royal - adjective - one of three definitions: a : of superior size, magnitude, or quality <a patronage of royal dimensions — J. H. Plumb> —often used as an intensive <a royal pain>
The scene is set:
Memorial Day Weekend - 1971
My little family drove cross-country for a Western tour to visit my brother-in-law and his wife living in Colorado Springs and then on to California to visit my childhood friend and her husband to celebrate their 25th Anniversary. We hadn't seen each other since we were young girls of 11, although we wrote to each other every other week (back in the days of hand-written letters!). We planned on visiting as many local attractions as time would allow along the way and Santa's "North Pole" Workshop located at the base of Pike's Peak in Cascade, CO was going to be a special treat for my girls. (Well, us, too, but we were grown-ups and couldn't really admit that we wanted to see the Workshop, too! And, of course, we signed up for a Letter from Santa that the girls would receive in December!) It was my brother-in-law's idea that we also visit Royal Gorge, a tourist attraction that was very different from the entertainment park you see, today. But, this scene is pretty close to the 1,250 feet of space that you would see, if you bent over the parapet at the end of what was a dirt and stone road on the mountain side opposite the train ride. That's what it was -- no buildings, no market, no bathrooms -- nothing but a parapet just under the height of a 3-1/2-year old child.
My oldest and I were just talking about who-knows-what, but chat we did, until I felt the pounding fill my body and heard the very soft voice telling me to turn around. Never letting go of my daughter's hand, I pivoted just enough to look toward my husband and his brother and my youngest -- No, I wasn't seeing my youngest daughter, at all! Nowhere! He was busily discussing whatever it is brother's busily discuss but my baby wasn't anywhere to be seen! I couldn't breathe. I couldn't cry out. My mouth went tight and my eyes begin to fill with tears. Where was she? Why are they chatting and laughing? He was supposed to be holding her hand! Where could she be? Where -- oh, shit! those are her -- her FINGERTIPS on the other side of the parapet wall near them! Oh, shit. Oh, damn. Oh, hell. Oh. My. GOD!! I'm screaming inside my head!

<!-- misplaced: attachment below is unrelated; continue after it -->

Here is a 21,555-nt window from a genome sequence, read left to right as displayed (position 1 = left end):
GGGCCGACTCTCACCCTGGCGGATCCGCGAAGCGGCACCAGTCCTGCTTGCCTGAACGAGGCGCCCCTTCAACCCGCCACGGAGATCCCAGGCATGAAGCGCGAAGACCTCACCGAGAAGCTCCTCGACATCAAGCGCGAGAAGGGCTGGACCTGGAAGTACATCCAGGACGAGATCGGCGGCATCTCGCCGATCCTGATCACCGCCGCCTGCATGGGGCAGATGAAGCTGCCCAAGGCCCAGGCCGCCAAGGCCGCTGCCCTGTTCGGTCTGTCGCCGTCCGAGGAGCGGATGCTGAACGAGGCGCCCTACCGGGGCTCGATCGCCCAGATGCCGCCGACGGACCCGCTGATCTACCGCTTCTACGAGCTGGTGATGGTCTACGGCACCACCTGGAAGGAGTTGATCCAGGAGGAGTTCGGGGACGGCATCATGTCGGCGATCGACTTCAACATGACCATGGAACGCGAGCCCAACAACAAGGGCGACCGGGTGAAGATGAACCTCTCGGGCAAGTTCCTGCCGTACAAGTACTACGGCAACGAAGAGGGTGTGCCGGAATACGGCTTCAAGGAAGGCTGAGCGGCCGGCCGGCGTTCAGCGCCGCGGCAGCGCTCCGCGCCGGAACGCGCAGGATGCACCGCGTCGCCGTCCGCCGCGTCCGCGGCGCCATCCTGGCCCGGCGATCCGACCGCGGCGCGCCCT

I don't know how the next happened, but you will never convince me I don't have a Guardian Angel -- don't even try. Somehow, I leaned down to my oldest and quietly told her to run to her father -- NOW! I then moved as quickly as I possibly could over to my baby's fingertips. I looked over the parapet to the site you see above, except now you have to image a chubby little 3-1/2-year-old toddler, face flat against the stones, feet dangling above a whole lot of nothing but 1,250 feet of empty space beneath her! Can you do that?
Somewhere buried in my subconscious (my Guardian Angel) was the knowledge that I couldn't show panic. Of its own volition, my voice very calmly said, "If you're through looking at the cracks in the stones, now, I can help you up, Sweetie," and my precious little baby said, "Okay, Mommy, 'cause I'm really tired, now." While talking to her, my hands were grasping her forearms. I pulled her straight up and into my arms and held her -- just held her -- for hours, days, months, years, I just don't remember how long. I couldn't let go. I couldn't talk, but I do remember one lady coming over to me and wondering how I had remained so calm. I could only nod because I couldn't talk.
It wasn't really his fault. I knew my husband was also in shock. I knew I would forgive him for not paying more attention. But, not right then because I couldn't talk. And, I truly believe that that's what saved my marriage. I couldn't talk.